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Texas v. Notre Dame - A (Highly Subjective) Comparative Study

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Texas and Notre Dame. Between them, 1,633 wins on the gridiron. 16 national championships. Austin and South Bend are - whatever your personal feelings about either program - two of football's Meccas.

And after attending Notre Dame's season opening shellacking at the hands of Georgia Tech, I have now experienced both. What follows is a side-by-side comparison. Take it or leave it, as you will.


This is a tough one to start with, because both schools are literally oozing with tradition. Now, I don't have to flesh out the history of Texas football, of course. We know. What may be decisive, however, is that I don't have to flesh out the history of Notre Dame's football tradition, either. We know that, too.

And that gets, I think, to the crux of the matter. Notre Dame football is openly mocked these days because it has failed to produce a bowl win in over a decade. They've been slaughtered in almost every one of their big games over the last few years. They're a wounded animal right now, and they've got little recent success with which to drive fan devotion.

And yet, it's as strong as it ever has been. And that, I'm convinced after just three weeks here, is because of the tradition. My loyalties to Texas are undying, of course - but in this category, the edge goes to Notre Dame.


Lest we overrate the importance of tradition, this category squarely clips the wings of Fighting Irish fandom. Notre Dame hasn't been this irrelevant in a long, long time. The devotees are hopeful that Charlie Weis' recruiting will change that soon, but they've got a lot of ground to make up before they match Texas in terms of recent relevance.


Honestly? The tailgating scene up here is awesome. Midwesterners have a reputation for being a bit of an American oddity, and Domers, in particular, are known for inhabiting a unique place in the universe.

It's all true. It's definitely different up here. But it would be a grave mistake to say that it's anything short of outstanding. These people treat football weekends with the same reverence that us Texas crazies do. They drive and fly in from all over, plan their lives around the fall, and pay attention to detail. And as every good Texas tailgater will tell you - it's all in the details.

With that said, they can't quite match Texans in tailgating prowess. I didn't see any hogs slow-cooked whole overnight. I'm not sure I saw any new gadgets or gizmos which had been invented solely for fall weekend enhancement. The spirit and dedication were there, but that primal devotion to the act itself wasn't present like it is among the burnt orange and white's most dedicated weekenders.

Notre Dame's fanbase gets a lot of credit for their pregame festivities, but they can't match Texans in the parking lots.


This may be a product of Austin v. South Bend, but students at the University of Texas simply don't collectively live and die with the football team like the Notre Dame students do. Truthfully, this category isn't even close. Even if you factor in that there's very little to do up here other than root for the football team, the Texas student section still loses out. With 50,000 students, you'd think we'd have far more insanely wild students at the games.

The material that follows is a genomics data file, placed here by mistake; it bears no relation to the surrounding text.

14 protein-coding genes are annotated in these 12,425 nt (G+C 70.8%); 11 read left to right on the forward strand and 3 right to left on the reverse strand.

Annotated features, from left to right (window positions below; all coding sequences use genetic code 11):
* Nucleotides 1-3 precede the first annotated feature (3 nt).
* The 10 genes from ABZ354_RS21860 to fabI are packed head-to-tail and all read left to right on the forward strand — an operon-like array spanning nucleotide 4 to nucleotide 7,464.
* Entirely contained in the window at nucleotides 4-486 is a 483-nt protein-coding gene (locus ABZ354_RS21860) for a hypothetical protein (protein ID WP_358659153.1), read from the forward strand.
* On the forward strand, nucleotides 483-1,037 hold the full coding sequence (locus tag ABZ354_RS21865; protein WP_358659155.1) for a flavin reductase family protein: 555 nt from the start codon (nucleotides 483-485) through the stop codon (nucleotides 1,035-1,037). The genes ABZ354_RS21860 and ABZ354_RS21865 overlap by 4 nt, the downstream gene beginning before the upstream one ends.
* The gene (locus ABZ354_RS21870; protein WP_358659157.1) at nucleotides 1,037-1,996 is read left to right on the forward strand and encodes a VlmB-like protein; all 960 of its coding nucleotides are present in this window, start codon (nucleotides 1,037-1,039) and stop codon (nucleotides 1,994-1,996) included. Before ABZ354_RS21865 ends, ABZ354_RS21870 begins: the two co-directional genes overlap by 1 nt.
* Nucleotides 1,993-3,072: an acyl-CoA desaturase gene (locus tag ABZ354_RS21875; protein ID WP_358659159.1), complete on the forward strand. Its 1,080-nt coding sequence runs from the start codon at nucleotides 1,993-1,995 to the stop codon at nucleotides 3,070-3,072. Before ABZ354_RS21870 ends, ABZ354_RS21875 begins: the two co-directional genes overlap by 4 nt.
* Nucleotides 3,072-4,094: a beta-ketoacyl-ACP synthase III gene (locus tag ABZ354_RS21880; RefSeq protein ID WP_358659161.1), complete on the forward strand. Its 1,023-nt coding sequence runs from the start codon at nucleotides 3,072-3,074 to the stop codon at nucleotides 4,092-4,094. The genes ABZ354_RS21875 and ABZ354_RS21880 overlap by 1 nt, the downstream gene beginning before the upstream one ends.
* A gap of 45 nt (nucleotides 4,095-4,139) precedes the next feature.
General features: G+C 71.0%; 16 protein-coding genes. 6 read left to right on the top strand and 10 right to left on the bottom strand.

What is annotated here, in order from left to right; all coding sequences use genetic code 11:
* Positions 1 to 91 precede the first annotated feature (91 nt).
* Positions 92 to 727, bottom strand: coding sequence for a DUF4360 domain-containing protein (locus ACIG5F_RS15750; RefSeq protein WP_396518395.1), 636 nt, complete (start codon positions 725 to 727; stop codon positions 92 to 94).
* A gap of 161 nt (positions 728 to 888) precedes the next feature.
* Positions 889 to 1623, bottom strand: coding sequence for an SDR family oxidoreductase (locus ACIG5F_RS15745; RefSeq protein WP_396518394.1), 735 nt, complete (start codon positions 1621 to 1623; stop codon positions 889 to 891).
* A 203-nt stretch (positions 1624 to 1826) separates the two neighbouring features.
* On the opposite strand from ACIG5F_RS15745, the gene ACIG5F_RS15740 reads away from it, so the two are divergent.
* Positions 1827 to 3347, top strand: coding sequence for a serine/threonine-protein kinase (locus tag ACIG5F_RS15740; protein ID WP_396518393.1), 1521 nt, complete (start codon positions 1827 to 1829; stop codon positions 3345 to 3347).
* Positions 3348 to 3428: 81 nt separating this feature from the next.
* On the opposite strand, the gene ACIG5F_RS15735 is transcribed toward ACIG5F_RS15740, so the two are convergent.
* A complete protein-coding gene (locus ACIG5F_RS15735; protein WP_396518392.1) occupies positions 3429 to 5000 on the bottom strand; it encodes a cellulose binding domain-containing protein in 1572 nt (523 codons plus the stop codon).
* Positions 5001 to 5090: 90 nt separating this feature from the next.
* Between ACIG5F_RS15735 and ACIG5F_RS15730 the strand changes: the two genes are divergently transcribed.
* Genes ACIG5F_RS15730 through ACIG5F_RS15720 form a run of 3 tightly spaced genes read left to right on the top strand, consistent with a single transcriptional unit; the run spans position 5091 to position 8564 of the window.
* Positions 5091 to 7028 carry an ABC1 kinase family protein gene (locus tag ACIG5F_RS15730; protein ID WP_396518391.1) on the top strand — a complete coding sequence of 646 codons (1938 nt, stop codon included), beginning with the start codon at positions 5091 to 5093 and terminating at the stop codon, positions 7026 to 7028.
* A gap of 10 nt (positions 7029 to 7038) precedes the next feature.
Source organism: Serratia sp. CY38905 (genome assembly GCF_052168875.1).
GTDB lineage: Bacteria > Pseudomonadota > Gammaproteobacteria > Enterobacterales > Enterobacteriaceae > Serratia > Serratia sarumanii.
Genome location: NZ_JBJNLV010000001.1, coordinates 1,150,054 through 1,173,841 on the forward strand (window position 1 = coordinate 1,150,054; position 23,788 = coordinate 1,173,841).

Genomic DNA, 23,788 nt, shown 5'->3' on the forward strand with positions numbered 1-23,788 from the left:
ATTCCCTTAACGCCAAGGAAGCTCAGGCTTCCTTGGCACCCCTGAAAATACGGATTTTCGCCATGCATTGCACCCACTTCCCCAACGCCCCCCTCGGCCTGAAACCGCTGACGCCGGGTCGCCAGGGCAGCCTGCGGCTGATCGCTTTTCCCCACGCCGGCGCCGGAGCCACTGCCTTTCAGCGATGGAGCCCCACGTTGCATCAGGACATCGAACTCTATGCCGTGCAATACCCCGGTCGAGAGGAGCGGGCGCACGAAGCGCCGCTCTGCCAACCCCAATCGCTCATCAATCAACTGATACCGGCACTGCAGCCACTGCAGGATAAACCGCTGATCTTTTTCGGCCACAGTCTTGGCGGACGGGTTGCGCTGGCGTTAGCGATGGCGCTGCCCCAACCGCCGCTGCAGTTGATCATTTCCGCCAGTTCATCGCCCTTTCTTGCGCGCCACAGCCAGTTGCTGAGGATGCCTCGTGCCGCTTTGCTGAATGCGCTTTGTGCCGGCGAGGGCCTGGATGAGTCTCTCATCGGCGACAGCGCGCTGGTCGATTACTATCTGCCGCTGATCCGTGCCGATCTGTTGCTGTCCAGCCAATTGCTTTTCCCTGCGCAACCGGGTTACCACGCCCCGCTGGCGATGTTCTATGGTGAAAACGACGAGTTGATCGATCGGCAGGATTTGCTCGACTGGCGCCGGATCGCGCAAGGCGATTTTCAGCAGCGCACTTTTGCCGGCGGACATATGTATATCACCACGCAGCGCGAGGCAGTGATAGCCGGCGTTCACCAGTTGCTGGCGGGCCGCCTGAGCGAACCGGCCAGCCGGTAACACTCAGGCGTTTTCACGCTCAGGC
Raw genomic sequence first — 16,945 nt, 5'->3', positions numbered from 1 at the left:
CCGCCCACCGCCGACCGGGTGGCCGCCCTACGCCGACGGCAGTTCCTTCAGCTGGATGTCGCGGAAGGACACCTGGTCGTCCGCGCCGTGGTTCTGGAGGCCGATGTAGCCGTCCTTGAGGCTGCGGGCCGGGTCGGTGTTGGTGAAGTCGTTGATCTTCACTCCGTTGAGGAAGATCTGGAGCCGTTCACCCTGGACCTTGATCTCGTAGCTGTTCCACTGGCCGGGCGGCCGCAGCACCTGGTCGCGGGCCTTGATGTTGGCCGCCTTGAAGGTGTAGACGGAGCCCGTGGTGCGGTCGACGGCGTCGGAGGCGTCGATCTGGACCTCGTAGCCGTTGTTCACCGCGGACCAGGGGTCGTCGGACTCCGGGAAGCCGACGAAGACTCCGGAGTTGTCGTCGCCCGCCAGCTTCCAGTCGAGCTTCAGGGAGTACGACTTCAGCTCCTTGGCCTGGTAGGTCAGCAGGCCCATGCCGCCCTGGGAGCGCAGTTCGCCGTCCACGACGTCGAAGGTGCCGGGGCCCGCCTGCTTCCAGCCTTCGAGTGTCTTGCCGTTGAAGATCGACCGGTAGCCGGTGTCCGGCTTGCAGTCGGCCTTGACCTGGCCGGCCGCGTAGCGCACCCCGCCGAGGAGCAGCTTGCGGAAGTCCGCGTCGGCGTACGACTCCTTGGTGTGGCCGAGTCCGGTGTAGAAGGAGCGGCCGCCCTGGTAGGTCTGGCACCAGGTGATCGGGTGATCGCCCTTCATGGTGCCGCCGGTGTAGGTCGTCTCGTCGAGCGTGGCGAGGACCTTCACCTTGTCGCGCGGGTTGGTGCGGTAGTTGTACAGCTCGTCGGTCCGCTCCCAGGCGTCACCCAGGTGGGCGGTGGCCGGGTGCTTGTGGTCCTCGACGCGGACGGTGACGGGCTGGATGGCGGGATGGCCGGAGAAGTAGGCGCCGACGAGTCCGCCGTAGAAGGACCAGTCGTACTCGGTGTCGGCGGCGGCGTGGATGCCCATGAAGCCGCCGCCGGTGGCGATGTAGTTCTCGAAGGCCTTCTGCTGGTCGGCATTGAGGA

Not so. The Texas students are, relatively speaking, a country club of restraint compared to the passion with which the Fighting Irish students live and die with the football team. The pep rallies are borderline cult-like. There are coordinated cheers and chants. It's much more like a Texas A&M sense of spirit, except without the fascist toy soldier part.


DKR-Texas Memorial Stadium has evolved from an awkward, multi-sport venue of poor architecture into one of the most memorable destination stadiums in the country. And we're just scratching the surface. The renovations to be completed over the next decade will make DKR one of the most beholding venues in collegiate sports.

Notre Dame Stadium, on the other hand, is more like the Rose Bowl. It is simple and deceptively alluring. There's nothing particularly flashy about it, but it commands a sense of awe and respect for the game being played within.

Call me a wimp, but this one's a Draw.


This one's maybe the toughest one of all, because Notre Dame's alumni network, though 20% of the size of a school like Texas', is one of the most fiercely loyal and supportive in existence. Still, there's one factor which makes me give this category to Texas: the fact that no matter where I go - literally anywhere in the country - I cannot help but spot burnt orange.

I literally have yet to take a trip anywhere in the country where I've not spotted a fellow Longhorn fan. We're literally everywhere. It's a close call, but no one - and I mean no one - can match Texas fans' ubiquity. We're like cockroaches. Except virtuous.


Oh, please. Like Notre Dame can compete with Texas in the category of beautiful women. We all know that's a mismatch.

Let me just note, though, that the widespread perception that the undergraduate women of Notre Dame are a clumpy bunch of ladies is flat out wrong. I've been spending my time between class periods parked in the Student Union and I can assure you that, were a fellow in search of a hot-to-trot princess to covet, he'd have no shortage of options. There are lots of beautiful co-eds at this school.

If I ever make note that I've started doing my case briefs in the undergraduate library? Now you know why.